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Cutty Sark by Primey - Arkit - Scale 1:78


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My absolute first model ship build, this guy had an old kit for sale, only $50, can't resist a bargain and always wanted to build a model wooden ship. Not sure about the brand the box says Arkit the instructions say Panther, and don't even know how old. It must be reasonably old as this paragraph in the instructions wouldn't appear these days, amusing. Anyhow here's where I'm up to, seems to be going OK so far but I can envisage that help will be needed shortly that's why I'm participating in this forum. Up to the second planking using walnut veneer strips that don't completely go from bow to stern, I'm guessing I need to cut them and stagger the planking.  Any constructive comments most welcome. Cheers from Australia. Primey.

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well,  for one thing....you won't need those rollers  :D  :D   to be honest...I've never heard of the manufacturer,  but it looks like your doing a super job so far!

     got a kick out of the paragraph.......at least they have a sense of humor  ;)   yes......if the walnut planking doesn't go from bow to stern,  most likely,  you'll have to do scale planking,  or some form of it.   there are tutorials here on the site,  or do a search and you'll find plenty of material on the subject.   you've probably done some tapering of the planking,  with the first planking.......your familiar with that.....it's a very good start.  there are also many fine books out there,  that have good information on clipper ships.   research is key.......most models lack detail that will enhance the model.   adding extra detail not only gives good results,  but it make ya feel good,  cuz you pulled it off  :)

 

I'm sure others who have more knowledge than me will chime in along the way.......post plenty of pictures and ask any question you encounter...no matter how odd..........there's no such thing as a silly question.   I'm pull'in up a seat........this looks like a neat look'in build.   I'm off to go look'in up this company  ;)

 

great job so far.........remember......daunted is not in the modeler's vocabulary  ;)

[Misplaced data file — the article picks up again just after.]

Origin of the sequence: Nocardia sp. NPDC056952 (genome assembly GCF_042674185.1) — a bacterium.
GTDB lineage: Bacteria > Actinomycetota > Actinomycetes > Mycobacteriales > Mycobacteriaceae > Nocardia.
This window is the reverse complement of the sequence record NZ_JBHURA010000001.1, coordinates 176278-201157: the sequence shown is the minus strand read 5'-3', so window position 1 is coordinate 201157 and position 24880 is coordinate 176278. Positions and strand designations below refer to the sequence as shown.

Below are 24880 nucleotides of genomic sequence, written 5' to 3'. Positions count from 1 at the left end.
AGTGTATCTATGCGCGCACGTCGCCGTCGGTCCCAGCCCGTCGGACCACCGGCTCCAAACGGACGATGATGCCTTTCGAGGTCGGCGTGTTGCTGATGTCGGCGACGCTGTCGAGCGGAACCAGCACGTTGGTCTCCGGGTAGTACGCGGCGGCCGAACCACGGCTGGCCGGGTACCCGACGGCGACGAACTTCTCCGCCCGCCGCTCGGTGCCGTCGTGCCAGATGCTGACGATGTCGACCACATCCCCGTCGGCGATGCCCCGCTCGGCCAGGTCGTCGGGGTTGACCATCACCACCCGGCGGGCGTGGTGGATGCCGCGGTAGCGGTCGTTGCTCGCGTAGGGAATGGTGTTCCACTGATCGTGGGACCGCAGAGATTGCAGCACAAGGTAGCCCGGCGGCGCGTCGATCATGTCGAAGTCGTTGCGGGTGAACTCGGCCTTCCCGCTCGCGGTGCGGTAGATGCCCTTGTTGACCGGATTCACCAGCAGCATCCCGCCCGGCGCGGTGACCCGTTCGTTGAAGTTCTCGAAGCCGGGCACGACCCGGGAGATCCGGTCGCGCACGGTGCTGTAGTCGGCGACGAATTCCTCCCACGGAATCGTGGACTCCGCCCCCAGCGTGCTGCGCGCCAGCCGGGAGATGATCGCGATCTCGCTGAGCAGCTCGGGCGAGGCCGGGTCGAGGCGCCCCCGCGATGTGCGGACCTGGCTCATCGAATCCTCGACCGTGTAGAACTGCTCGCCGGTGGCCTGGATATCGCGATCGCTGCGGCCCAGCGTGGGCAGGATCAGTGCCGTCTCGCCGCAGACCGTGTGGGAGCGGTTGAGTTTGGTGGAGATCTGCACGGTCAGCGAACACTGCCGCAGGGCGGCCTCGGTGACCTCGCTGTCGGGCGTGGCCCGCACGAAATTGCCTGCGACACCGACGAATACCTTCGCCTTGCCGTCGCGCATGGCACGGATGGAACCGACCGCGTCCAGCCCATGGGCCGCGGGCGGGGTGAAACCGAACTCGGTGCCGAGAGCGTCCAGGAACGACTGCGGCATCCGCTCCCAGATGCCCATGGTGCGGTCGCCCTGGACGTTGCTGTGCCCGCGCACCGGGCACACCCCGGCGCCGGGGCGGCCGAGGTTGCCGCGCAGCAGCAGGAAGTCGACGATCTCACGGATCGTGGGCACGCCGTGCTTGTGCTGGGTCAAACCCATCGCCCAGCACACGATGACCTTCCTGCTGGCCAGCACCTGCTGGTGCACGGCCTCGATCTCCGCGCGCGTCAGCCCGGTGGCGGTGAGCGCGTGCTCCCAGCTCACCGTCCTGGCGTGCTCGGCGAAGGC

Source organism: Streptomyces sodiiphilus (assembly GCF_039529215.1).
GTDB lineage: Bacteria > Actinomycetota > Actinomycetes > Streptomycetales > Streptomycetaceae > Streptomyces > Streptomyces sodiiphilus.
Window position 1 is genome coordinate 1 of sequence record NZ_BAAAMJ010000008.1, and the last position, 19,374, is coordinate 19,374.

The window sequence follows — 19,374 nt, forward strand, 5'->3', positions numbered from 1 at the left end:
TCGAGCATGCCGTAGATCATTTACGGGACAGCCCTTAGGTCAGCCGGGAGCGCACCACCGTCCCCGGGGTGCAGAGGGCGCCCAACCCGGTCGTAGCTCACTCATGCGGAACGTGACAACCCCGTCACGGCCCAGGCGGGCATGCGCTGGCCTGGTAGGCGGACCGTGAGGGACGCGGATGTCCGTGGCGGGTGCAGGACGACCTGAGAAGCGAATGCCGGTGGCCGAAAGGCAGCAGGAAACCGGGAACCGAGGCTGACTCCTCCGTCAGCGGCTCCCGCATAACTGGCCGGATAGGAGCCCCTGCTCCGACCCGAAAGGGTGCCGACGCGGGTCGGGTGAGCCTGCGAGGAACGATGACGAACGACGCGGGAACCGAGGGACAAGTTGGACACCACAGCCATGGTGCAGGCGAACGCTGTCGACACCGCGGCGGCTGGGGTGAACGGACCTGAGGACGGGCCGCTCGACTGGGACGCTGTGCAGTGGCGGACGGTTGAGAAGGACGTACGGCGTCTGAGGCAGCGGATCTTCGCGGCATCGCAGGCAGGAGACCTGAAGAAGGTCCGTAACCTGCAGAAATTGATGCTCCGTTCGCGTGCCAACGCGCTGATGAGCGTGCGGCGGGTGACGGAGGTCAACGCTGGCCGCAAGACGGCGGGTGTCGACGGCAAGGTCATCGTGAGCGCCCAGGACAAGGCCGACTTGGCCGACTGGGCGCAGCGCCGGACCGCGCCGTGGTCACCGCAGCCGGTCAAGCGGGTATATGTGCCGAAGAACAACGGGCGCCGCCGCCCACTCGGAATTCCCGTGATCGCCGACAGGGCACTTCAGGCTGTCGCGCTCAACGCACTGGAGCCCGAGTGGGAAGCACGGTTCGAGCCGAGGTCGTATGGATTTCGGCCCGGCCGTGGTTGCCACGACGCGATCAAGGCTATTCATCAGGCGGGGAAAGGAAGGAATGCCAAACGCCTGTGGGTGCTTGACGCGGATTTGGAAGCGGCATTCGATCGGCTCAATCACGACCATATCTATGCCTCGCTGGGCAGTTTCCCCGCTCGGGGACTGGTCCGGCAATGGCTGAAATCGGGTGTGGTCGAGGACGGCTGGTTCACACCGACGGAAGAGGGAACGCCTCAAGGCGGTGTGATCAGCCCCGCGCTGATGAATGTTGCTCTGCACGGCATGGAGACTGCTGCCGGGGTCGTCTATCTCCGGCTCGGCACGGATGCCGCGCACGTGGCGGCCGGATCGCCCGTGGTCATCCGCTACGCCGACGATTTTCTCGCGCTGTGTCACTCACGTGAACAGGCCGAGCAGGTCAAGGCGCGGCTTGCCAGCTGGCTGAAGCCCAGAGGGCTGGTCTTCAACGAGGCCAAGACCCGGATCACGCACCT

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Thanks Popeye and Nenad. I will continue to research, I notice a lot of models use copper plating below water line rather than veneer strips I'm guessing that copper is a preferred material by model builders. I'll post a couple more photos leading up to the models current state soon. Your help is and will be greatly appreciated. Cheers.

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There are a lot "coopering" photos of CS. That layer goes over planking, and on this point you will meet color question No 1: on CS is used, so called "Myntz" metal, which has more yellow tone than pure cooper color.

 

But, you can not find Myntz foil on market ...

 

Also test for you to recognize how big are your ambitions with your model: rivets? 4-5000 strips with rivets? Veneer for second layer? 1-2mm wide strips of veneer? How long? Colored hull or natural wood?

 

Wellcome to the yellow brick road, and remember - all is fun and joy!

 

Btw, nice scale for a lot of details

 

Sorry for my bad English if I use or write unproper word

Edited by Nenad
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Yes Nenad you make a good point, I'm staying with the kit and will second plank the hull with veneer.

 

Language is always hard in different countries and can be amusing, when you say a lot of coopering (coppering) i think of my favourite beer. Either way there will be a lot of coopering before I'm finished.

 

Here some other build photos;

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Language ... can be amusing ... coopering ...

 

Hi hi hi hi... when post from phone and have not spelling checker ... we are talking about beer or bear ? I made THIS mistake in one of my posts ... suppose people who read fall under table laughing

 

Looking photos you posted ... are you sure it is your first ?

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Yes, have never done this before. I must say that I have had this Kit for two years and over that time did a lot of research on the tips and tricks to building. However there is not a lot about the second planking with veneer which is where I am now. So probably wait till I'm confident with the research and advise I get before I go forward.

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there are a few different approaches to planking.   I'm not an expert at it.   looking at your photos,  in planking at the stern,  you've already done a  'stealer', which is simply a wedge of planking used to fill in a gap.   basically,  it follows the way that the plank wants to run.   but there are time where the plank wants to run on top of the previous planking.   here,  you want to taper the plank....remove that excess material,  so that the plank will fall into place without hinder.